Apart from jokey fake press releases, I have never given you any insights into the shrine-making process. Ideally, I should make a process video at some stage, so you can see a RAPS from conception to finished product, but I thought I’d provide a little look behind the scenes today, garnished with a few pictures.
From the idea to the finalised shrine it usually takes about half a day. I keep constant track of ideas for shrines in my notebook. Sometimes I add a little sketch, and I brainstorm possible scenarios and the imagery I might want to use, just so I won’t forget them until I finally get to making the shrine. (see image right) Inspiration comes from scenes in RA’s work, suggestions from fellow shrine appreciators, images, jokes, mint tins I am given or buying, stickers and bits and pieces I am collecting.
Creating the shrine takes about half a day from start to finish, and the most time-consuming part of the process is actually finding suitable images. Choosing the ones that work best, resizing them to fit into the shrine, and printing them is a lengthy procedure, not least because I *always* get side-tracked into looking at pretty pictures and find it hard to make a decision. They all look great *hmph*. Sometimes I’ll go back to the source material, search for a particular scene, and take a screenshot of *exactly* the scenario that I need.
Since I am stingy, I always try to use as little of my precious photo paper and ink-jet ink as possible. It works out as more economical to actually fill a whole 5×7″ sheet of photo paper with images – even if I only need three particular images for a particular shrine. That is because my printer doesn’t like printing on paper that has been cut small. A lot of empty printer paper gets left over that way, and so I have gotten into the habit of printing extra images for future shrining purposes – you can see an example on the left.
Once the imagery is printed, I start cutting out the bits for the diorama part of the shrine. That can get very fiddly, depending on the size of the tin, and requires time and concentration. Assembling the RAPS, I usually start with the disco ball. I have to attach the disco ball beads to wire, which I then stick onto the side of the tin. Then I cover over the wire with tape or a piece of the background image. The actual scene of the shrine often changes while I am assembling it – when I come across little embellishments in my stash, or when a new idea crosses my mind. While the glue dries, I start on the bottom part of the shrine. If the outside of the lid is plain and has no printed decoration, I punch a couple of holes into it for the candle holders. Then I glue in the 2D picture and finish off with a few sparkly hearts on RA.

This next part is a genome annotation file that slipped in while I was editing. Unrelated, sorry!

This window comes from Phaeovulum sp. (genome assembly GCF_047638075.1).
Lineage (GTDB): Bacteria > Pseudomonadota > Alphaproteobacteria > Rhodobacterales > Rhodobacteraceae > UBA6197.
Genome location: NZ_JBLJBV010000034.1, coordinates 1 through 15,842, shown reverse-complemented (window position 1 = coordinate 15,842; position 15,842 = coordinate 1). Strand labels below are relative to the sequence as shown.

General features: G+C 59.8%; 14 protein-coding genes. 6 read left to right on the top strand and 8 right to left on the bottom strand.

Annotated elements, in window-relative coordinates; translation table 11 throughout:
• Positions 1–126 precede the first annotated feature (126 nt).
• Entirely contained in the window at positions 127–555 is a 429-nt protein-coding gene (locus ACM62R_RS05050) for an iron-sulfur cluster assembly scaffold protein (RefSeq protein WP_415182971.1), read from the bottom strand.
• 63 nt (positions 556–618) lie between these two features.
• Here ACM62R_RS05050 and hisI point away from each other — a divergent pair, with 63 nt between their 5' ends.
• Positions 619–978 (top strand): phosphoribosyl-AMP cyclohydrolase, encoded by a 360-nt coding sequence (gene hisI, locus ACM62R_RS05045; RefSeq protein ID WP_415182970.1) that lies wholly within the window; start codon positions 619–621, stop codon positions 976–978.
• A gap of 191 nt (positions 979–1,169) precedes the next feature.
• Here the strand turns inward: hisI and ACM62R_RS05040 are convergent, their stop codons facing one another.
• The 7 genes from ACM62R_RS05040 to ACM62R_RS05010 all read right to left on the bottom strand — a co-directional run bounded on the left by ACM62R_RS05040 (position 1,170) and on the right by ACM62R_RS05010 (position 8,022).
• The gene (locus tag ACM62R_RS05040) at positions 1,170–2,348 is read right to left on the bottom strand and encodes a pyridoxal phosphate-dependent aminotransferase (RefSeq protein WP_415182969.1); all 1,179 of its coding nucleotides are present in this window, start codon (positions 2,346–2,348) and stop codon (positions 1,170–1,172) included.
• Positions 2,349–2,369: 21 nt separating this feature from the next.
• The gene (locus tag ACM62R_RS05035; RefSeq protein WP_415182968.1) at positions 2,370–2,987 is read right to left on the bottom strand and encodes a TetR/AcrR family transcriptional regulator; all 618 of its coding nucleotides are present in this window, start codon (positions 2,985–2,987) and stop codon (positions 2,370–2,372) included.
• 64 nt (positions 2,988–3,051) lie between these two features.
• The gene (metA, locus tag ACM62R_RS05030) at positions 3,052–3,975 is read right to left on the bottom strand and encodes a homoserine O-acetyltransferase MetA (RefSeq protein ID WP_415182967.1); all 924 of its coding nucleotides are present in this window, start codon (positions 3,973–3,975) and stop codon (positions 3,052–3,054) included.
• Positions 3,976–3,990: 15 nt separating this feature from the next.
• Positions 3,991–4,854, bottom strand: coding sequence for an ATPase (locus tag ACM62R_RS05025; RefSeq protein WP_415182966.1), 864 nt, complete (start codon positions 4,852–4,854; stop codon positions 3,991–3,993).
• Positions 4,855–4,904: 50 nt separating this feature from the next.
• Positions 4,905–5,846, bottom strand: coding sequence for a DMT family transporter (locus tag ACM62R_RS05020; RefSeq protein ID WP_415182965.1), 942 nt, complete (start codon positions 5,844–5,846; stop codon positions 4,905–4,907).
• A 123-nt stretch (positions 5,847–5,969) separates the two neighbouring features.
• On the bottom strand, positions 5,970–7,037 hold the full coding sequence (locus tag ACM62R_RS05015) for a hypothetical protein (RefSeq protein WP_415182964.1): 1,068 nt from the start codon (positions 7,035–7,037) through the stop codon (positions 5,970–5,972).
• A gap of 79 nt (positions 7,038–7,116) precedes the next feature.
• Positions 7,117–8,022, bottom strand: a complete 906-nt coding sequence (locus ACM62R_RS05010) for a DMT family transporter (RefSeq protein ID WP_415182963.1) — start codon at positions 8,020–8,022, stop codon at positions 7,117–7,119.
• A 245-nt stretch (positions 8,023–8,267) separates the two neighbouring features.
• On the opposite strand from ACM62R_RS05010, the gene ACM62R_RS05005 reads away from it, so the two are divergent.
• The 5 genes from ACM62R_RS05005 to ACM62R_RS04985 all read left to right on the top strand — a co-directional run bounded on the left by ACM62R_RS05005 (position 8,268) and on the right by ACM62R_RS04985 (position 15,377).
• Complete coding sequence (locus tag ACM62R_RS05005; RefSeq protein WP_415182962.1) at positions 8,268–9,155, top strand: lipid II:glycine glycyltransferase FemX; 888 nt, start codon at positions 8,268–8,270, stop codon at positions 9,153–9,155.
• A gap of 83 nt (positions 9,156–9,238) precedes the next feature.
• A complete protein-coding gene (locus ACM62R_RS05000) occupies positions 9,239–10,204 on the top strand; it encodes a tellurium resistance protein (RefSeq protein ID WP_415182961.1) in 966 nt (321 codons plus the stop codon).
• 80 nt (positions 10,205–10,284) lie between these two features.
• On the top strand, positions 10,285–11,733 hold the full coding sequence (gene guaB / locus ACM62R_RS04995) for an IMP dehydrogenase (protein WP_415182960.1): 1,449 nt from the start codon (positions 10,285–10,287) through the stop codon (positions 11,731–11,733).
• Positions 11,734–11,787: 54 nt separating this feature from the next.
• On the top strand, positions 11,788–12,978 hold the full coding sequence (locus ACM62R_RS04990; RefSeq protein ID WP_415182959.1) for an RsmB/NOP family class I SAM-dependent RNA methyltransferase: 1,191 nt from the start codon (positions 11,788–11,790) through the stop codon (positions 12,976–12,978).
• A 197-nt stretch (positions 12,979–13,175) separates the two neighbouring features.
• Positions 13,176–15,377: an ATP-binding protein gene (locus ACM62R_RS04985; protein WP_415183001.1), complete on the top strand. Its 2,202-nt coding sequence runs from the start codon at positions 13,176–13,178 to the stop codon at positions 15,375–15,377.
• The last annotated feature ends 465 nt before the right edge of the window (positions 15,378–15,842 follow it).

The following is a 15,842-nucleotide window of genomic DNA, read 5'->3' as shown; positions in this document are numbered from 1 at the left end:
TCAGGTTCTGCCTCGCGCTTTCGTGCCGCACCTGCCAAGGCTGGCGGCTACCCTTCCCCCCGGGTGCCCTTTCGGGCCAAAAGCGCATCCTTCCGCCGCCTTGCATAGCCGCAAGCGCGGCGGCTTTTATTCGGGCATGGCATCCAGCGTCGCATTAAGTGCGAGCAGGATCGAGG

The last (and majorly enjoyable) part of the process is photographing the shrines. I usually just wing it with my set-up, but I have become increasingly annoyed with the results because more often than not, the images are blurry or grainy because I have to hand-hold the shot or shoot at high ISO. My plan is to actually create a proper light box that I can leave in situ, with the camera on a tripod so that I can shoot at 100 ISO without having to resort to large apertures (which leave parts of the object blurry).
Ok, long intro to say that today’s shrine was a quick one – because I had already printed the images recently when I was working on a previous shrine *hooray*. The inspiration came from two sources – the suggestion of a fellow fan, *and* the actual mint tin. (I think the tin was given to me by CraMERRY a couple of years ago… yep, about time that I used it…).
So, yeah, how do you put a Barkleys tin in context? There’s only one way:
Right, it’s perfect for a barking hot man…
This might appeal to the dog lovers among you out there. I’ll throw it in the auctions next week.
Hope you like.
And before I go, just to say that there have been more donations for the auctions. More information about the fundraiser – including some teasers about the objects on offer – coming up soon!